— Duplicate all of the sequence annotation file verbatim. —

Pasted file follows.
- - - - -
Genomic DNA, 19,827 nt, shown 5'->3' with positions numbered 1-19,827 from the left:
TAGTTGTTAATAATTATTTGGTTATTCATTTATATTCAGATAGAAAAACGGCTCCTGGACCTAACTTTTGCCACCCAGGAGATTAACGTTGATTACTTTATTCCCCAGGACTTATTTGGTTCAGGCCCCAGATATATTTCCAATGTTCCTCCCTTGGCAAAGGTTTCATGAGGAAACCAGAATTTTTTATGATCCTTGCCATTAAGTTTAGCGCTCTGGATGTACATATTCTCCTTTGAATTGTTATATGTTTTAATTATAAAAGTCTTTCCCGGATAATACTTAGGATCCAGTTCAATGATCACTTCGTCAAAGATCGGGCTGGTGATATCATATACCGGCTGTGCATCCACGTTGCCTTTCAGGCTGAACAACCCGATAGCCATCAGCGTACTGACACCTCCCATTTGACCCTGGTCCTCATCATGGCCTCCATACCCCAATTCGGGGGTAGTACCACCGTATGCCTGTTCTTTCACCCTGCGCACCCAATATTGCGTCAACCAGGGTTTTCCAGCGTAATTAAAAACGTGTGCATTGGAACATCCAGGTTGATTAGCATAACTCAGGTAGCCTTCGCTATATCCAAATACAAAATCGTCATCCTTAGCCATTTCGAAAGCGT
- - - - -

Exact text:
Genomic DNA, 19,827 nt, shown 5'->3' with positions numbered 1-19,827 from the left:
TAGTTGTTAATAATTATTTGGTTATTCATTTATATTCAGATAGAAAAACGGCTCCTGGACCTAACTTTTGCCACCCAGGAGATTAACGTTGATTACTTTATTCCCCAGGACTTATTTGGTTCAGGCCCCAGATATATTTCCAATGTTCCTCCCTTGGCAAAGGTTTCATGAGGAAACCAGAATTTTTTATGATCCTTGCCATTAAGTTTAGCGCTCTGGATGTACATATTCTCCTTTGAATTGTTATATGTTTTAATTATAAAAGTCTTTCCCGGATAATACTTAGGATCCAGTTCAATGATCACTTCGTCAAAGATCGGGCTGGTGATATCATATACCGGCTGTGCATCCACGTTGCCTTTCAGGCTGAACAACCCGATAGCCATCAGCGTACTGACACCTCCCATTTGACCCTGGTCCTCATCATGGCCTCCATACCCCAATTCGGGGGTAGTACCACCGTATGCCTGTTCTTTCACCCTGCGCACCCAATATTGCGTCAACCAGGGTTTTCCAGCGTAATTAAAAACGTGTGCATTGGAACATCCAGGTTGATTAGCATAACTCAGGTAGCCTTCGCTATATCCAAATACAAAATCGTCATCCTTAGCCATTTCGAAAGCGT